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Tuesday, April 12, 2011

The Cost of Legal Corruption Matters Little to Lippman and Pfau

Cost of Cleaning Up After Bad NY Lawyers Spikes
The New York Law Journal by Joel Stashenko  -  April 11, 2011


ALBANY, NY - Claims by clients whose attorneys stole from them surged in 2010, as did the size of payouts from the Lawyers' Fund for Client Protection. There were 820 claims to the fund last year, 67 percent more than in 2009, according to its annual report released Friday.
The $8.5 million paid out last year to the clients of 47 attorneys was 42 percent higher than the $5.6 million paid out in 2009. Individual awards in 2010 ranged from $179 to $300,000, the maximum under the program. The median award was $12,962 and the median claim made to the fund was $109,000.

Timothy J. O'Sullivan, the counsel and executive director of the fund, called last year's increased activity "dramatic" and said administrators believe it is related in some way to the sputtering economy. While the economy appeared to make a slow recovery in 2010 in parts of New York, Mr. O'Sullivan said that many of the awards made last year reflected attorney conduct in 2008 or 2009, when the state was more deeply mired in recession. Mr. O'Sullivan said the desperation levels of the 47 offending lawyers seemed to be reflected in the far higher overall payout in 2010.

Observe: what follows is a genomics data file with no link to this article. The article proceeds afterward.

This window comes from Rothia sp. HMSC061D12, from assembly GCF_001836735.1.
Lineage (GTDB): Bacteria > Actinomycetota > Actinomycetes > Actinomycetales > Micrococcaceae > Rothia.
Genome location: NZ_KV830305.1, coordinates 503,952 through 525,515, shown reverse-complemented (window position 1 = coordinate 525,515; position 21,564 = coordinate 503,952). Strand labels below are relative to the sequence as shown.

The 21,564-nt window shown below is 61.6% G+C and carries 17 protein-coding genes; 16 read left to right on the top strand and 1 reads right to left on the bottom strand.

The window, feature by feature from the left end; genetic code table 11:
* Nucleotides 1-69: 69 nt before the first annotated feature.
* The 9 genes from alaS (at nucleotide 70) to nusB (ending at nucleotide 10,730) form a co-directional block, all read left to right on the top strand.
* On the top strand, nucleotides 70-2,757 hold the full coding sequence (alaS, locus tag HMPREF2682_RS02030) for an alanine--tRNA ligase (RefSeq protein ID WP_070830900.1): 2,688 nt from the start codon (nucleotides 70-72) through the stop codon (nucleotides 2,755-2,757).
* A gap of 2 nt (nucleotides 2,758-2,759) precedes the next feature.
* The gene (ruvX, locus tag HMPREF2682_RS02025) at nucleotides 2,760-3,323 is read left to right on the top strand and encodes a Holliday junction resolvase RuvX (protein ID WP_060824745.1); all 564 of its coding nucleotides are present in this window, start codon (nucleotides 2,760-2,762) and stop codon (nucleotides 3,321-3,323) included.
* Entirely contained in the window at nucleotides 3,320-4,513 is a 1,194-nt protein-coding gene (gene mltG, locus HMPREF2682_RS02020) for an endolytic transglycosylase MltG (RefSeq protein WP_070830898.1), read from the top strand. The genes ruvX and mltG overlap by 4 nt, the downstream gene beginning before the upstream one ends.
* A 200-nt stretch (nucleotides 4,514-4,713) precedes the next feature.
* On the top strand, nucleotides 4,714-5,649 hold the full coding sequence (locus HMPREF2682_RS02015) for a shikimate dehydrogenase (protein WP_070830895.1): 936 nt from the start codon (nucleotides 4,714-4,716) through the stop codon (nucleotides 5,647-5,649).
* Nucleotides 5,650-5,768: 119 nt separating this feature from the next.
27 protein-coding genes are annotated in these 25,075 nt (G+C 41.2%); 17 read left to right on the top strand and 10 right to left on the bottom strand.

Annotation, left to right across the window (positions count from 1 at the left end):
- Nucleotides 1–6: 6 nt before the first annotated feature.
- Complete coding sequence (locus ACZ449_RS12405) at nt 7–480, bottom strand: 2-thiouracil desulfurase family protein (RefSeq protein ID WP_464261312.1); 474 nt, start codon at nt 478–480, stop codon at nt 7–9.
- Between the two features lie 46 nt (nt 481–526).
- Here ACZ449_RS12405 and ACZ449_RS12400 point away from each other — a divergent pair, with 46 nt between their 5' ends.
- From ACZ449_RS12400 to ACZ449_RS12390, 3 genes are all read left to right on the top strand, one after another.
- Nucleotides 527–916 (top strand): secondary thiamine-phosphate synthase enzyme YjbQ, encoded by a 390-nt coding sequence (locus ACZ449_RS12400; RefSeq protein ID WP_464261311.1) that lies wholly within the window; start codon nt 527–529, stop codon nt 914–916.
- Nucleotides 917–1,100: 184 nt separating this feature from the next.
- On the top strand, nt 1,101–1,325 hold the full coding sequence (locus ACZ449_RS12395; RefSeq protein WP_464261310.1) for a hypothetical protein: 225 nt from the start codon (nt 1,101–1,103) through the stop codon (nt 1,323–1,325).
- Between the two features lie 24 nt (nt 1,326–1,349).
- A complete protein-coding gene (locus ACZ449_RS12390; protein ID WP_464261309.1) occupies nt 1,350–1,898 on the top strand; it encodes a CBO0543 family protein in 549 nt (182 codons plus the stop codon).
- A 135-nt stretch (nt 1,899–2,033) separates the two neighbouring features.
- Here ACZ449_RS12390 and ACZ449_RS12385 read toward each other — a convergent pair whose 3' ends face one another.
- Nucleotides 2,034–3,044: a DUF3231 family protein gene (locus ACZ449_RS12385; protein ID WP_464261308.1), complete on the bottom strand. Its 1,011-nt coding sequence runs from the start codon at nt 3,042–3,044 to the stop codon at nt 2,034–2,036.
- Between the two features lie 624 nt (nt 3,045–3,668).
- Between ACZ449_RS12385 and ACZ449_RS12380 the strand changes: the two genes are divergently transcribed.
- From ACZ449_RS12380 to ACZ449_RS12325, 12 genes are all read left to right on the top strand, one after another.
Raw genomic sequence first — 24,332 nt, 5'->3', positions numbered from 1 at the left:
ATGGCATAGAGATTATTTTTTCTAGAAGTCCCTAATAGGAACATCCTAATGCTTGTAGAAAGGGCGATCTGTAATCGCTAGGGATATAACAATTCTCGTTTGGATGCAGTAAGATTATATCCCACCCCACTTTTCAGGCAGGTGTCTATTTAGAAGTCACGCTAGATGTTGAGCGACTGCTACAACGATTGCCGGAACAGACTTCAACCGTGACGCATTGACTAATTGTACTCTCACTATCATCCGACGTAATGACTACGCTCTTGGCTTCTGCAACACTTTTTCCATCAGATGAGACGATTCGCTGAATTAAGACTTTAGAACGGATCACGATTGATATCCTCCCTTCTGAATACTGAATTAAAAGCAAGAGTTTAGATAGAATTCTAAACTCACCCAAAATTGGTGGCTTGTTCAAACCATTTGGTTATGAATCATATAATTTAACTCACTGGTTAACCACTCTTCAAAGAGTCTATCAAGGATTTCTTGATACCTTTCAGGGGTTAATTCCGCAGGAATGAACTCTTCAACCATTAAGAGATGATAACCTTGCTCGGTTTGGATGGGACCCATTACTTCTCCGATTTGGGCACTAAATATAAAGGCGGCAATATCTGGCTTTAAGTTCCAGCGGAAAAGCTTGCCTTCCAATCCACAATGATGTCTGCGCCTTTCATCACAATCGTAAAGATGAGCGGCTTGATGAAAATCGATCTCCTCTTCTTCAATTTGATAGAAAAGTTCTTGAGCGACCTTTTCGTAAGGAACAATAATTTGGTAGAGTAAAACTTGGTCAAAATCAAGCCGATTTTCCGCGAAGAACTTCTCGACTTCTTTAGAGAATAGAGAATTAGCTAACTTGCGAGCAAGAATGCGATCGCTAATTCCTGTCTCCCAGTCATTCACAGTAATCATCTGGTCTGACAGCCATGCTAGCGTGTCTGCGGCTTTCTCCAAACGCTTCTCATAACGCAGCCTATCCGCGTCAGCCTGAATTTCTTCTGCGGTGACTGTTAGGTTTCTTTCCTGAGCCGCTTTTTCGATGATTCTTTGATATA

"When the economy slows down and there are problems, a lawyer who may have a problem of some kind, those losses tend to surface more," Mr. O'Sullivan said in an interview Friday. The fund ended the year with 852 claims pending, the highest year-end total in its existence. Those claims allege losses of $82.3 million, though only a fraction of claims tend to result in awards once they are examined by the fund. Former Manhattan attorney Marc A. Bernstein was responsible for the largest overall fund expenditure—$1.5 million to 25 former clients. Mr. Bernstein , formerly of Bernstein & Bernstein, stole money he had won on behalf of medical malpractice clients. He was disbarred and sentenced to three years in state prison. The most claims, 36, were paid out against former Manhattan attorney Marc A. Zirogiannis for his role in a mortgage scam. His former clients received $770,782 from the fund last year. Attorney misconduct for which the fund reimburses clients includes the theft of funds held in escrow, the theft of funds from court awards or debt collections, the embezzlement of investments placed with lawyers on clients' behalf and the nonperformance of agreed upon services for which fees have been taken. 

Fund administrators said the mishandling of clients' real property escrow accounts made up the largest share of reimbursable awards in 2010, totalling $3.5 million. Over the fund's 28-year history, most thefts have involved solo practitioners, the majority male and mi ddle-aged. The most typical causes of attorney theft are substance abuse, economic pressures, mental illness and marital difficulties. Sixty dollars is assigned to the fund out of the $375 biennial attorney registration fee paid by New York attorneys. There are 262,000 registered lawyers in the state. Joel Stashenko can be contacted at jstashenko@alm.com.